The Panthers gave him a four-year contract worth $3.7 million and a $1.3 million signing bonus, and it wasn’t so much the amount of money that was stunning but the ease with which it came. Within days of being signed, Rae got a check for $15,000 in the mail from a trading-card company. Just for being Rae. How sweet was that?

He immediately signed it over to his seventeen-year-old girlfriend in Boulder, Amber Turner, and told her to go ahead and set up house for them in Charlotte. Amber was a stylish and precocious beauty, a high school senior. (Even as a fifth-year college senior, Rae’s tastes still tended toward postadolescence.) His girlfriend in high school, Michelle, had been a sophomore when he was a senior, and she’d just turned eighteen when Rae got her pregnant on a visit back home from college. He’d waffled about whether or not to have the baby from day to day. Michelle wasn’t surprised at his indecision. She says she knew him as a man of many moods. He could be a real joker, or he could be a cipher, or he could even be, in the dark moments, the Devil himself.

Amber Turner knew about the baby back in Sacramento. Amber also knew Rae said the boy might not be his, and even if it were his baby, he said, there were ways to fix the blood tests.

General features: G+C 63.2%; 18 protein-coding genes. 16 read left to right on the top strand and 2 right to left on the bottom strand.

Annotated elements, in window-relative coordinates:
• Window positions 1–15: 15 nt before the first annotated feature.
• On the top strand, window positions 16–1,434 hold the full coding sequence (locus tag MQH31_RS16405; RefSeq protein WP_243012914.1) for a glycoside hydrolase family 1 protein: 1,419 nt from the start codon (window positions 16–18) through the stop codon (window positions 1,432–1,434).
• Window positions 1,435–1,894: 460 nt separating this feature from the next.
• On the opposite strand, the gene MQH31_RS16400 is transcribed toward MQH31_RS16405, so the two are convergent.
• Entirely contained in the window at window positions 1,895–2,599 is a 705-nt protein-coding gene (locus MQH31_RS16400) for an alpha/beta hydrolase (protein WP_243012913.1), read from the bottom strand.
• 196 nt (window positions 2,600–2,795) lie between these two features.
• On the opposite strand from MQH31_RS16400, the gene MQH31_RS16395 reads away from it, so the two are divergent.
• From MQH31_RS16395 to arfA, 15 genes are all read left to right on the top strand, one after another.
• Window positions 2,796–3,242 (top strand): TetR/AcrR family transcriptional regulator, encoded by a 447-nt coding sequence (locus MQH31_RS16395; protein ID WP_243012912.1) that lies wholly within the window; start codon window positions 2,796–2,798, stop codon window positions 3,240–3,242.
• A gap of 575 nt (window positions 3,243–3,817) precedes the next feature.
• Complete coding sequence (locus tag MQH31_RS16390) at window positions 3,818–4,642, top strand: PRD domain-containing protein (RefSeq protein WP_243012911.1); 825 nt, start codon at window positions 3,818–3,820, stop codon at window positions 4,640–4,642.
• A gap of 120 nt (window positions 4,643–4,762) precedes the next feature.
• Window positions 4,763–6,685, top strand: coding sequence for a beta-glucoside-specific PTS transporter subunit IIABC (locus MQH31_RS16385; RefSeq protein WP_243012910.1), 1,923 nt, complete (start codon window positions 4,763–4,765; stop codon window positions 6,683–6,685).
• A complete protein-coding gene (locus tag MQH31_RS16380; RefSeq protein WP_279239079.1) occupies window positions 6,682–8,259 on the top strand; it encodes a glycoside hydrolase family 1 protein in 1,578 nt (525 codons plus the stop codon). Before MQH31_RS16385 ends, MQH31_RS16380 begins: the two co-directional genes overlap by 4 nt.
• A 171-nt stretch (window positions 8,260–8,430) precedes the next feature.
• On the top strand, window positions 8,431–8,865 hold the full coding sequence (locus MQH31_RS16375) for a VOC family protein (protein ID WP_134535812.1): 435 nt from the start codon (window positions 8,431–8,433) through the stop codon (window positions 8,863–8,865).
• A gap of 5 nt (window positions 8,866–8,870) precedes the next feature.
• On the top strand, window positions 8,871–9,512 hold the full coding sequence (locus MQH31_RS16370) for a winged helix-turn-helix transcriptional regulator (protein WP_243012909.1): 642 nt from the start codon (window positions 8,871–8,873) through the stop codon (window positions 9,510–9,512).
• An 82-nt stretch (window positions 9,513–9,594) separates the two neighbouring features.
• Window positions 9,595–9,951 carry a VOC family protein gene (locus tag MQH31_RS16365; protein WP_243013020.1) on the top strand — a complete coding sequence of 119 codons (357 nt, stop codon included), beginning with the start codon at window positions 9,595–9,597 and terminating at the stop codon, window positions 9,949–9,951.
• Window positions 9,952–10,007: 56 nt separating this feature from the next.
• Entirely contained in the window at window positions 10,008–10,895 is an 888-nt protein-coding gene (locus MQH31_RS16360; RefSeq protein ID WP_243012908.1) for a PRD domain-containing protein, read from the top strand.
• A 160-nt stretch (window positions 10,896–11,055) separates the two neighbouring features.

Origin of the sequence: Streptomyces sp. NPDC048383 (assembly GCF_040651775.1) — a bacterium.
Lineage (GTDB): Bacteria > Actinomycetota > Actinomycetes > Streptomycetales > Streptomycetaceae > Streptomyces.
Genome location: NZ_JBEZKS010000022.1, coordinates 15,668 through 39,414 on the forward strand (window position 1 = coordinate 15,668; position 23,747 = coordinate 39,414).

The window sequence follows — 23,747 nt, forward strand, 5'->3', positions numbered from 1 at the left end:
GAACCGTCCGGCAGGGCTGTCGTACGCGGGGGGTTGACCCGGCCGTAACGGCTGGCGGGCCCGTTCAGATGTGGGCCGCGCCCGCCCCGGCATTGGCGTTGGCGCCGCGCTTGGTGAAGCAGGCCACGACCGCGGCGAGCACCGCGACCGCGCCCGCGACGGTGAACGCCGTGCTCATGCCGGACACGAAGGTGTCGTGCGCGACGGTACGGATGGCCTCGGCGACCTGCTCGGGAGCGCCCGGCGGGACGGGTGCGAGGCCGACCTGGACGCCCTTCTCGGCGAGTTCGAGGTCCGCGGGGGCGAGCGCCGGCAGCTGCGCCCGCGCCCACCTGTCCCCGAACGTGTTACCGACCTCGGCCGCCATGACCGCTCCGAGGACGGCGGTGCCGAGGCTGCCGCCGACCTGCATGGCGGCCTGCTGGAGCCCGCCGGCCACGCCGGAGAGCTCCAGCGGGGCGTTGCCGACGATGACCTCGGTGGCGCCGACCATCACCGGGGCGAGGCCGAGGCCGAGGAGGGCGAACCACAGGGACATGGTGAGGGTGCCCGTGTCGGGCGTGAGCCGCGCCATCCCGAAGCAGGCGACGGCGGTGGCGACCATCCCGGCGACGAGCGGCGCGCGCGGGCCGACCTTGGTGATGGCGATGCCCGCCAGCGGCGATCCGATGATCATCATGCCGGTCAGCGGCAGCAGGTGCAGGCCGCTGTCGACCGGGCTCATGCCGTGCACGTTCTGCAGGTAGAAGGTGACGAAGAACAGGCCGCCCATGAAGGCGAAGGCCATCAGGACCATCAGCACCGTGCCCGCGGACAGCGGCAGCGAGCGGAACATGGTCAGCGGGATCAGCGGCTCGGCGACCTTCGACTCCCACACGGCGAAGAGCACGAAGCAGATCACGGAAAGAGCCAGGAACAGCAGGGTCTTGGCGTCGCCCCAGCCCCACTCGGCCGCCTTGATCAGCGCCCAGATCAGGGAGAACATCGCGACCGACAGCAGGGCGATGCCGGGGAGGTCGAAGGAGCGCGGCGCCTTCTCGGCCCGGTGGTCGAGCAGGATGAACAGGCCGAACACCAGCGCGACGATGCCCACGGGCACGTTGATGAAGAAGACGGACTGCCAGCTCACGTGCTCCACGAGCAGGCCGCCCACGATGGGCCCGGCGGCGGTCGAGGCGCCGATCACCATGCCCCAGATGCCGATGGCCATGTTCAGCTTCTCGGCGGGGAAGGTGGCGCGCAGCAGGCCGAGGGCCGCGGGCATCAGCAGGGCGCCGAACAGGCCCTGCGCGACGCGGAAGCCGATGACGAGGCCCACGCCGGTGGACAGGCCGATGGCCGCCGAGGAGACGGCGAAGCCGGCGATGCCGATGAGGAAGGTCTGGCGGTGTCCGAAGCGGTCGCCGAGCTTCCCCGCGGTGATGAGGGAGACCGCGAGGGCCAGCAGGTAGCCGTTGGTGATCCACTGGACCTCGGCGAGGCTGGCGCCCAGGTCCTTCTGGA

And what of the parents? Amber’s mother had no problem with Amber setting up house with Rae in a distant city, right out of high school. She loved Rae, too. He was polite and civilized and kind. He called her Mrs. Turner even after she said he could call her Barbara.

Rae’s mom, Theodry, was pleased, too—pleased that her only son would be living in a Southern town with family values. But it wasn’t family values that Rae found in Charlotte. It was what all young, wealthy, transplanted men find there, these strangers in a strange land: nightclubs, comedy clubs, strip clubs. Charlotte is full of gentlemen’s clubs, peopled by men who are anything but. On the high end, there’s the Men’s Club, Charlotte’s topless palace nonpareil.